An original, surviving scale model of the USS Enterprise from Star Trek: The Original Series has been hanging behind glass, surrounded by lights, in the Smithsonian’s National Air and Space Museum’s basement gift shop for years (see Exhibit A at the end of the post below). And it’s getting the worse for wear, with the paint chipping, and the model, well, erm, sagging.
Frankly, the museum’s basement gift shop is quite the ignominious location for such a piece of sci-fi history. Thankfully, the 11-foot model will finally be getting a new home in 2016, after some extensive restoration from the museum is done, efforts that have gained some viral attention after Capt. James T. Kirk himself, William Shatner, had a funny exchange about the whole thing with NASA in a series of tweets.
Now, here’s a bit of interesting background info for the Enterprise model. It was donated to the Smithsonian in 1974, five years after the series ended in 1969. It spent time in the Arts & Industries Building before being recently sent to the gift shop area. It was taken down in 2014 by the museum in order to begin the conservation efforts. Conservator Margaret Weitekamp explained:
“We took it off display in September 2014 because we were getting it ready for a new location in the Boeing Milestones of Flight Hall, which will open in July of 2016. We have been doing the evaluation that we’ve needed to do in order to figure out how to structurally stabilize the model, clean it and prepare it for its new display location.”
This will not be the first time the model has been the focus of restorations works. In fact, it was done three times, but the 1991 restoration drew some criticism for its paint job -- in other words, it sucked. Star Trek model collector Adam Schneider, who is on an advisory committee for the ship’s restoration, explained that “it was too weathered and there were grid lines that were too extensive; that’s the key aspect of concern.”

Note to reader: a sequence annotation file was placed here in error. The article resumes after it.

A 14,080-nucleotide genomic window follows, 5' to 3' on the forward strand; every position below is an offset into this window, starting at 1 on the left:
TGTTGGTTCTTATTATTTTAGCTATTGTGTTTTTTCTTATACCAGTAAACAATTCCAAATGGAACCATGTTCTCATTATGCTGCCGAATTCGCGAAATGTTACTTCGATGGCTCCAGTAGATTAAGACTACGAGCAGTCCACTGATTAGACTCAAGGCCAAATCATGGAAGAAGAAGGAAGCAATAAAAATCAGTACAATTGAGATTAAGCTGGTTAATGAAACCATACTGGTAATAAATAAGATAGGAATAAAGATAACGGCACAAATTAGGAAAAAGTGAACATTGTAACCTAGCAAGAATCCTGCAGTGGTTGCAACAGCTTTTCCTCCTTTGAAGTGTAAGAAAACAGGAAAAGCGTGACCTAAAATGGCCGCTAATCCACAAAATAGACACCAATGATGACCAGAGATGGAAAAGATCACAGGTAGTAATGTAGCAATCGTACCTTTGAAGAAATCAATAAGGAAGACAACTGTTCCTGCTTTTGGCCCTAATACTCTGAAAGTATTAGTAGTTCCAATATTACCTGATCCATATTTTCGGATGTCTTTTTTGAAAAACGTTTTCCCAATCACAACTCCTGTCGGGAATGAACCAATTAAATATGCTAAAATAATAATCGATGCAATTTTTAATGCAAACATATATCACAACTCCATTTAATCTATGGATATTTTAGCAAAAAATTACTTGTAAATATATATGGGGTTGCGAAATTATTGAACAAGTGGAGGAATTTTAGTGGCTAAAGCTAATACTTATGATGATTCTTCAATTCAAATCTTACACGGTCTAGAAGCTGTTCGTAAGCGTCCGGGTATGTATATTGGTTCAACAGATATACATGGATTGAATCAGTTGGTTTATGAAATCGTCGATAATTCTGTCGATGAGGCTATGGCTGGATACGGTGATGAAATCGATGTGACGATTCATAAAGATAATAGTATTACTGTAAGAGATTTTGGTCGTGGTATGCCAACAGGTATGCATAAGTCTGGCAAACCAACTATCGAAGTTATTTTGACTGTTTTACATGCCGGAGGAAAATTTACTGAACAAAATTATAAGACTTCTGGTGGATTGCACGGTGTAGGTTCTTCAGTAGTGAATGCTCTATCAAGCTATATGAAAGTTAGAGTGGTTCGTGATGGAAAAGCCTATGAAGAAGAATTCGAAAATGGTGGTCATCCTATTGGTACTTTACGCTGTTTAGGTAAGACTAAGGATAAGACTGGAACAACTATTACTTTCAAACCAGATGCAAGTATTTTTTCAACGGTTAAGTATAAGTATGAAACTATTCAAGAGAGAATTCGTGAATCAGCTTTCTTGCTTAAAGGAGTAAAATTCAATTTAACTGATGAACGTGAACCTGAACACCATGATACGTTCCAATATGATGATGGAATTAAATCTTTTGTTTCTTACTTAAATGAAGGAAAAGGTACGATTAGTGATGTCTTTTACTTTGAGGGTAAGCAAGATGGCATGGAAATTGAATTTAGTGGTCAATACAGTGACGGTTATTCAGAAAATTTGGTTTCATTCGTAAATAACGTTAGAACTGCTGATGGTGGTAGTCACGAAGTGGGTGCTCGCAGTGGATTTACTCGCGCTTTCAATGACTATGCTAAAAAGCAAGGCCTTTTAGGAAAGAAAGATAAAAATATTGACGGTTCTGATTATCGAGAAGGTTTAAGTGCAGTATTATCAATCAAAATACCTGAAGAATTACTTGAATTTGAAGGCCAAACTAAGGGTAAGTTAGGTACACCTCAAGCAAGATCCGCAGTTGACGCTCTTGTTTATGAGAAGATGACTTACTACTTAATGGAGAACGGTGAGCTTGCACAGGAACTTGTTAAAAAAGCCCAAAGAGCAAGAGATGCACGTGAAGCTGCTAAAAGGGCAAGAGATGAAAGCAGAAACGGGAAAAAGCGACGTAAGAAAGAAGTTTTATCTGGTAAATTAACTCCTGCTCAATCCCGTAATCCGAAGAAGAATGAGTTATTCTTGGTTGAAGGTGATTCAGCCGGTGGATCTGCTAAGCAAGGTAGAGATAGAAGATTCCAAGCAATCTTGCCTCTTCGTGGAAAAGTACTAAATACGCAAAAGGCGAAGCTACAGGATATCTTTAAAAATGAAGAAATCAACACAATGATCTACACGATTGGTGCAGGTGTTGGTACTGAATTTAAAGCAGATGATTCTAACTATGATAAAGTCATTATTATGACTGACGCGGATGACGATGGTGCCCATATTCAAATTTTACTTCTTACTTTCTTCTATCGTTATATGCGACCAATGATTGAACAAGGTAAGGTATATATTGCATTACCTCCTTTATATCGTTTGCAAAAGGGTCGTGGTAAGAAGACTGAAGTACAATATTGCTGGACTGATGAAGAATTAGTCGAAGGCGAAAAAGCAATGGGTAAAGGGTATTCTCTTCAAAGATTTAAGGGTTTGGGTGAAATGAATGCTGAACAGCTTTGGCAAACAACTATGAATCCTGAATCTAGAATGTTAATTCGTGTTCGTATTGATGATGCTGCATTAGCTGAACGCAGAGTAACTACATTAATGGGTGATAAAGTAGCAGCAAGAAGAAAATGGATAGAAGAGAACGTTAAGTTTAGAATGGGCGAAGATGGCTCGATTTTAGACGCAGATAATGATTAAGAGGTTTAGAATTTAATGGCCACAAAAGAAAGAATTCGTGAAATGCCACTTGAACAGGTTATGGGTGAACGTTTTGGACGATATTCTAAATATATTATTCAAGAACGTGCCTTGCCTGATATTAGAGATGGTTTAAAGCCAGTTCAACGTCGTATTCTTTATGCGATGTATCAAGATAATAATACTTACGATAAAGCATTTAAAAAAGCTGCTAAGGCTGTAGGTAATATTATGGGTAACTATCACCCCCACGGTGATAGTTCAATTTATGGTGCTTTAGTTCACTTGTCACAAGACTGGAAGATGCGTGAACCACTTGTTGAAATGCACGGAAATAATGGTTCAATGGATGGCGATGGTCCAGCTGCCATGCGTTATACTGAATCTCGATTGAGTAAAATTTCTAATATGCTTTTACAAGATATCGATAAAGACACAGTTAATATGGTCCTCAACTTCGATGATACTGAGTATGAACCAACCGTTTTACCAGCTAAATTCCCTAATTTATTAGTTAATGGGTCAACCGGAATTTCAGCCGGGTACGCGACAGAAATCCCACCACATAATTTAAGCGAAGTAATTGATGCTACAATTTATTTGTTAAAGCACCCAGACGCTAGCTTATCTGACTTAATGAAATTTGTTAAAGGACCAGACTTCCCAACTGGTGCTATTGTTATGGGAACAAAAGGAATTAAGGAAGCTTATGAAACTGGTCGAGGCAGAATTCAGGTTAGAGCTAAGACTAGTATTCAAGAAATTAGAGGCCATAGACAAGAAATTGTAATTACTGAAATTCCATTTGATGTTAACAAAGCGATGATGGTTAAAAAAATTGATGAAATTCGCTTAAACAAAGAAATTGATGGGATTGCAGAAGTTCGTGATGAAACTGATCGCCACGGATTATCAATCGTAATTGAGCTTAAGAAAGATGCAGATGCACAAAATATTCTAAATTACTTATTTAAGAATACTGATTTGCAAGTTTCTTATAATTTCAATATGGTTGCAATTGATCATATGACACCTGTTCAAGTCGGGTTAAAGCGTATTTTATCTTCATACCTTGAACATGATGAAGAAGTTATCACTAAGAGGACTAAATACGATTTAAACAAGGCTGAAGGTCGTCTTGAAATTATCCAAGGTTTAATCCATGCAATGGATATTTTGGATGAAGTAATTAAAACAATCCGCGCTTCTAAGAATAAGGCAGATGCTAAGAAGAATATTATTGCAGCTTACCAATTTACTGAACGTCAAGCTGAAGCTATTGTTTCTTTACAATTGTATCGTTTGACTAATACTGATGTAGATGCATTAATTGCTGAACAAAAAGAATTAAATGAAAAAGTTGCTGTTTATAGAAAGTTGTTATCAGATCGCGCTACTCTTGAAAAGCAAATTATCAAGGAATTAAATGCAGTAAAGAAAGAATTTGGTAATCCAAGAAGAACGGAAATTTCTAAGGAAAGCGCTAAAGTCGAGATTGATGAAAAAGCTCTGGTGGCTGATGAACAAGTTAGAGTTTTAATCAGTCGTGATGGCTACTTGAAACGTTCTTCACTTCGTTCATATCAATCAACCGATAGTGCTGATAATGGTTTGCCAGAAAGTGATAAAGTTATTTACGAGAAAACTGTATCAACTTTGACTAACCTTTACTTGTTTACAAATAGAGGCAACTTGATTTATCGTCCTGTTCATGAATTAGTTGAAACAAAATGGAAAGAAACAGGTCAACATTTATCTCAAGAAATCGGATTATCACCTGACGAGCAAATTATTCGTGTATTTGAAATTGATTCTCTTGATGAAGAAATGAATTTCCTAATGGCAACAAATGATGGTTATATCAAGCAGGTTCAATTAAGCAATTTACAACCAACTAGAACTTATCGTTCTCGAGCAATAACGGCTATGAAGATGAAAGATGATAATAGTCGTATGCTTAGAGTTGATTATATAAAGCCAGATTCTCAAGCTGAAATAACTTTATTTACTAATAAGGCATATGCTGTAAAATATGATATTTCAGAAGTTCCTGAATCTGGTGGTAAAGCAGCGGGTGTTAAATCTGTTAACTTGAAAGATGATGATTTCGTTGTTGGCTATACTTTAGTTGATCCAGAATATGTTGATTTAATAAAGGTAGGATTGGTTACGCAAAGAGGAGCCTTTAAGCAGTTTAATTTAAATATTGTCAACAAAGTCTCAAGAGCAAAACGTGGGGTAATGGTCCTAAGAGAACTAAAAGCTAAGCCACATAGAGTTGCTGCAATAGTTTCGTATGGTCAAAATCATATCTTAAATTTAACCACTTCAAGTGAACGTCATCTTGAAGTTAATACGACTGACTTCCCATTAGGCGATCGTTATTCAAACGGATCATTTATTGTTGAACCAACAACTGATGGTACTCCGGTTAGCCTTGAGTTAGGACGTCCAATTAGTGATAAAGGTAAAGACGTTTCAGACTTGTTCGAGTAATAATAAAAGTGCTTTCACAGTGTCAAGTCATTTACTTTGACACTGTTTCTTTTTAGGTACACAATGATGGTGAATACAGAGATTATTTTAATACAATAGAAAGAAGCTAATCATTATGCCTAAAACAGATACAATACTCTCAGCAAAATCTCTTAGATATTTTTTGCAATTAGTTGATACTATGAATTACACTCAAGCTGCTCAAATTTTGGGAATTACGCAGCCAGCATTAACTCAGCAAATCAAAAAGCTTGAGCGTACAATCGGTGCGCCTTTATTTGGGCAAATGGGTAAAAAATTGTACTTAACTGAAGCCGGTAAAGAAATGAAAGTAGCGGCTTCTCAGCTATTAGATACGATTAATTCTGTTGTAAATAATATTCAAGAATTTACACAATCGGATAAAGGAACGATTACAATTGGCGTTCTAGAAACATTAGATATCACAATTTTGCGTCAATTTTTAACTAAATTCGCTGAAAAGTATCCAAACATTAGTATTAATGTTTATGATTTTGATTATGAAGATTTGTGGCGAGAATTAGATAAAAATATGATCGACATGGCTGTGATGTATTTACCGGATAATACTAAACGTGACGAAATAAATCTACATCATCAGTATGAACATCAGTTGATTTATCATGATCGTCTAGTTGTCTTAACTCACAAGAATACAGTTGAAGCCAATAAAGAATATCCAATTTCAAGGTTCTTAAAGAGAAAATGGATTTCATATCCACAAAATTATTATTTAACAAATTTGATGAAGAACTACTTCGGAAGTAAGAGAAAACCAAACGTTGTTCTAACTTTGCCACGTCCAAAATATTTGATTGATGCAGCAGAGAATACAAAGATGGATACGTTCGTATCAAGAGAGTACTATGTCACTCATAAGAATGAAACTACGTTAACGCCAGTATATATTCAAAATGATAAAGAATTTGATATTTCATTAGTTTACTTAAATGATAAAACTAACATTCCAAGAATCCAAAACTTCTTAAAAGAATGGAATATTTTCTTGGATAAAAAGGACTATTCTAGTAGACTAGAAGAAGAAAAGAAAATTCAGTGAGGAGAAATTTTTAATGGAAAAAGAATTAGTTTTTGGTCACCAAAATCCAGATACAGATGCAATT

Margaret Weitekamp also explained that “before the model came off display, we could see the two nacelles were starting to sag and spread apart slightly.” Ouch! Our little Trekkie heart is bleeding right now.
Bill Shatner’s tweets sure have brought a lot of attention to the project, something that's making Weitekamp more than a little happy:
“I think it’s wonderful that people are noticing what we’re doing with the artifact. The Star Trek fan community really still feels very much an ownership of this piece and we are working hard to be responsible to the history of the artifact and also to the passion of the fan community that loves this so much.”
She also added that Shatner’s presence at the unveiling next year — right on time for the 50th anniversary of Star Trek: TOS -- “would be a lot of fun.”
Do you think the Shat will take up the museum conservator’s invite and put in an appearance at the unveiling?